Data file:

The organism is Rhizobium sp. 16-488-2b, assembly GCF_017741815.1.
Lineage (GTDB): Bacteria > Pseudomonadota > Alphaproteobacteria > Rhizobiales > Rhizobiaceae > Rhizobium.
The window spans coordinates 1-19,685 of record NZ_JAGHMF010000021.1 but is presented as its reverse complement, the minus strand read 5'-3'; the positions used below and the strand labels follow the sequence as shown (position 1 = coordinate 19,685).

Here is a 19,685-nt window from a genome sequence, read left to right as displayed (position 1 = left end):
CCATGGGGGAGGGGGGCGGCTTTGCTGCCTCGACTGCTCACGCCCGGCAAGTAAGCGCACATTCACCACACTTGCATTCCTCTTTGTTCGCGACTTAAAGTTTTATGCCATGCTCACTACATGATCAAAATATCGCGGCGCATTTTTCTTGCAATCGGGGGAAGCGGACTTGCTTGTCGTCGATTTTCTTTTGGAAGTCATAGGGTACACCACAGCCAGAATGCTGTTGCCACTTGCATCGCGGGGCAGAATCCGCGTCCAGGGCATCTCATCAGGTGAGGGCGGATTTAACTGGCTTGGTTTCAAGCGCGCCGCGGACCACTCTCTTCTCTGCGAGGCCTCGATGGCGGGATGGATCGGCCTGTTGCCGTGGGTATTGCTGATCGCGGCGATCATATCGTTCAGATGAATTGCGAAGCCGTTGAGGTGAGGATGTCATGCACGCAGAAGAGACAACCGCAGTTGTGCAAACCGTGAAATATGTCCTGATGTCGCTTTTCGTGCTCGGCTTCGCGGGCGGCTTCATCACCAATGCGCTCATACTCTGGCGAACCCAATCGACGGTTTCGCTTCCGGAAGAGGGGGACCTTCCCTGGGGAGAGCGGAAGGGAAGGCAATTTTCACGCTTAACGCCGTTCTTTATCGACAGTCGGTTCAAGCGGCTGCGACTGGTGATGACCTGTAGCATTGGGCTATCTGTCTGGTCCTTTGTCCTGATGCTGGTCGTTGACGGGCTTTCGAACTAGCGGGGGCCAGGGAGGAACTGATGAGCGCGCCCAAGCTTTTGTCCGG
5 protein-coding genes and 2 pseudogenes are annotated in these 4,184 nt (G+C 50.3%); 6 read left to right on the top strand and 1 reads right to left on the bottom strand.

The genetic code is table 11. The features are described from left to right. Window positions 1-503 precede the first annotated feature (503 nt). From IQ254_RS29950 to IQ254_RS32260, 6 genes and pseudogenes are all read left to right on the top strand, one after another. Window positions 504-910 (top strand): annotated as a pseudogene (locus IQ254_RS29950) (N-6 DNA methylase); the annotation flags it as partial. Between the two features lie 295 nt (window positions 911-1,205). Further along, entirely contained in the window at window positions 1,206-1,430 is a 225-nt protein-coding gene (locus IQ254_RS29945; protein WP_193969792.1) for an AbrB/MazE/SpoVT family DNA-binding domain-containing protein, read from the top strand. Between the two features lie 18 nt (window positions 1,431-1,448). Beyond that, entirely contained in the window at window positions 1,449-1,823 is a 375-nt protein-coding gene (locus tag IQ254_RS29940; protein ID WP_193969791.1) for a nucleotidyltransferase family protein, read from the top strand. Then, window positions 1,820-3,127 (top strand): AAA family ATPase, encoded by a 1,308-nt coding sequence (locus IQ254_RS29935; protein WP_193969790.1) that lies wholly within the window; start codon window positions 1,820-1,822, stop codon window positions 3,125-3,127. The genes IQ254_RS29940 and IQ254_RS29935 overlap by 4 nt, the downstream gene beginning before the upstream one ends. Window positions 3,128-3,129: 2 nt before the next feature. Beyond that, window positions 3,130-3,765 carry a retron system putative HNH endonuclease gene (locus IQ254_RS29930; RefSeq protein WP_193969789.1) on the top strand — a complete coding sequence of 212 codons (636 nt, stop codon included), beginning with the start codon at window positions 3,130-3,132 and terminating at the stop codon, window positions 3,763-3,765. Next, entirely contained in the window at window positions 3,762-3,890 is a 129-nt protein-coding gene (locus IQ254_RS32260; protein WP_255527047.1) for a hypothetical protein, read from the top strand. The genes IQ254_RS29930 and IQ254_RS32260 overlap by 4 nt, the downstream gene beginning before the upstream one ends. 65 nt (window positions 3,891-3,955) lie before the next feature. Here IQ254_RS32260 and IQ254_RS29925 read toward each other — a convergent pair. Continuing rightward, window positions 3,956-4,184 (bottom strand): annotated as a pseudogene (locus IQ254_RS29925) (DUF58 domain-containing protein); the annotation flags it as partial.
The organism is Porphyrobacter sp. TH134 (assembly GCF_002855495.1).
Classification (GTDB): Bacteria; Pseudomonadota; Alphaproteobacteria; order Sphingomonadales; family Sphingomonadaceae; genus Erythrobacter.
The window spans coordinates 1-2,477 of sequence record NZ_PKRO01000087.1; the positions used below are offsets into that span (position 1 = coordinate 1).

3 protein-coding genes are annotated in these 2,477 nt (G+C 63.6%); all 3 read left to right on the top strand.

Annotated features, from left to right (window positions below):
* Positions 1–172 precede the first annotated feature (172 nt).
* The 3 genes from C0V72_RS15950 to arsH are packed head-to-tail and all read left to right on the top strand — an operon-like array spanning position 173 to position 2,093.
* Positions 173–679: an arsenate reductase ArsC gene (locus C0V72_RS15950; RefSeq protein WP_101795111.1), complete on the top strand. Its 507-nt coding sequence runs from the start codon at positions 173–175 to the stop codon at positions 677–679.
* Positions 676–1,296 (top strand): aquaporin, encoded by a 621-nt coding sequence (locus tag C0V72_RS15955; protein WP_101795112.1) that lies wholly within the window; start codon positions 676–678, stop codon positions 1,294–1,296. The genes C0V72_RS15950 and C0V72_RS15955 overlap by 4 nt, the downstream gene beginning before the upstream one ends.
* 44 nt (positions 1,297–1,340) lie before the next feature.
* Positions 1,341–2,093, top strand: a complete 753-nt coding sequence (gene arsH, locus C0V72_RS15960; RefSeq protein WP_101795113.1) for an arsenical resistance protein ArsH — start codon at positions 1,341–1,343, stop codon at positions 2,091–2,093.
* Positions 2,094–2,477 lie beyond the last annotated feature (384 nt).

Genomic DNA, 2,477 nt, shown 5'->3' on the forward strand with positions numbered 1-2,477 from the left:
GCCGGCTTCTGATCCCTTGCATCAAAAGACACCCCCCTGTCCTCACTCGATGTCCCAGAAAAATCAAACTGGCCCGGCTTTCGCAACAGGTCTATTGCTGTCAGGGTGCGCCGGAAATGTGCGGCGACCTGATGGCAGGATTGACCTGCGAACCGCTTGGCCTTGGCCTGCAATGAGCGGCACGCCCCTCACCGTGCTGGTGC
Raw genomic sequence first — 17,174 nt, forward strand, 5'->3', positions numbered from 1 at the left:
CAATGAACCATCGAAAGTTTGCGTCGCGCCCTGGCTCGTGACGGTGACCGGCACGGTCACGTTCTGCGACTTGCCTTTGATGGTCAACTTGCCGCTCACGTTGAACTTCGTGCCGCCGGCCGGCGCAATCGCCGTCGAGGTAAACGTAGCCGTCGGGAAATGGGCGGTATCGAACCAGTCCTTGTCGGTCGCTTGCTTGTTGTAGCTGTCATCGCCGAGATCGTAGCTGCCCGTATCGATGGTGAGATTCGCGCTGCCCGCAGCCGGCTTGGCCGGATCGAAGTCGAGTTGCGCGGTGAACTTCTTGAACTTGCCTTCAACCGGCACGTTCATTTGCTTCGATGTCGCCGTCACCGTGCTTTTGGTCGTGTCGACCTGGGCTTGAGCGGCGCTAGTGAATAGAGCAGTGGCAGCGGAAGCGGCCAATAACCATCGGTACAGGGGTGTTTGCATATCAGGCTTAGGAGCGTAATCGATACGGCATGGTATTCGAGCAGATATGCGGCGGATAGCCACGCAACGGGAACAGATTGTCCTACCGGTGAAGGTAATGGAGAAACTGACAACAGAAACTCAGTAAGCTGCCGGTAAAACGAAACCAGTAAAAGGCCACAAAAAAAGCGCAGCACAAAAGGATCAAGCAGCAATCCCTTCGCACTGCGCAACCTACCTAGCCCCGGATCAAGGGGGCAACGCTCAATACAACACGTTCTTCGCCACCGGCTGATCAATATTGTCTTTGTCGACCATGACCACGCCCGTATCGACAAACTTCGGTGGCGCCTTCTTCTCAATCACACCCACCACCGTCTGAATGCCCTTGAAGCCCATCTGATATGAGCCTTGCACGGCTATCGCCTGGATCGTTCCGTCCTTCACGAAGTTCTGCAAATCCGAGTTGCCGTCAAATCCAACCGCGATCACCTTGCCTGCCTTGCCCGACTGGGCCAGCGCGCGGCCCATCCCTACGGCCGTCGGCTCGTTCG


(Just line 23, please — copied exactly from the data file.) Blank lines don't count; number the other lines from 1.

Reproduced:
CAATGAACCATCGAAAGTTTGCGTCGCGCCCTGGCTCGTGACGGTGACCGGCACGGTCACGTTCTGCGACTTGCCTTTGATGGTCAACTTGCCGCTCACGTTGAACTTCGTGCCGCCGGCCGGCGCAATCGCCGTCGAGGTAAACGTAGCCGTCGGGAAATGGGCGGTATCGAACCAGTCCTTGTCGGTCGCTTGCTTGTTGTAGCTGTCATCGCCGAGATCGTAGCTGCCCGTATCGATGGTGAGATTCGCGCTGCCCGCAGCCGGCTTGGCCGGATCGAAGTCGAGTTGCGCGGTGAACTTCTTGAACTTGCCTTCAACCGGCACGTTCATTTGCTTCGATGTCGCCGTCACCGTGCTTTTGGTCGTGTCGACCTGGGCTTGAGCGGCGCTAGTGAATAGAGCAGTGGCAGCGGAAGCGGCCAATAACCATCGGTACAGGGGTGTTTGCATATCAGGCTTAGGAGCGTAATCGATACGGCATGGTATTCGAGCAGATATGCGGCGGATAGCCACGCAACGGGAACAGATTGTCCTACCGGTGAAGGTAATGGAGAAACTGACAACAGAAACTCAGTAAGCTGCCGGTAAAACGAAACCAGTAAAAGGCCACAAAAAAAGCGCAGCACAAAAGGATCAAGCAGCAATCCCTTCGCACTGCGCAACCTACCTAGCCCCGGATCAAGGGGGCAACGCTCAATACAACACGTTCTTCGCCACCGGCTGATCAATATTGTCTTTGTCGACCATGACCACGCCCGTATCGACAAACTTCGGTGGCGCCTTCTTCTCAATCACACCCACCACCGTCTGAATGCCCTTGAAGCCCATCTGATATGAGCCTTGCACGGCTATCGCCTGGATCGTTCCGTCCTTCACGAAGTTCTGCAAATCCGAGTTGCCGTCAAATCCAACCGCGATCACCTTGCCTGCCTTGCCCGACTGGGCCAGCGCGCGGCCCATCCCTACGGCCGTCGGCTCGTTCG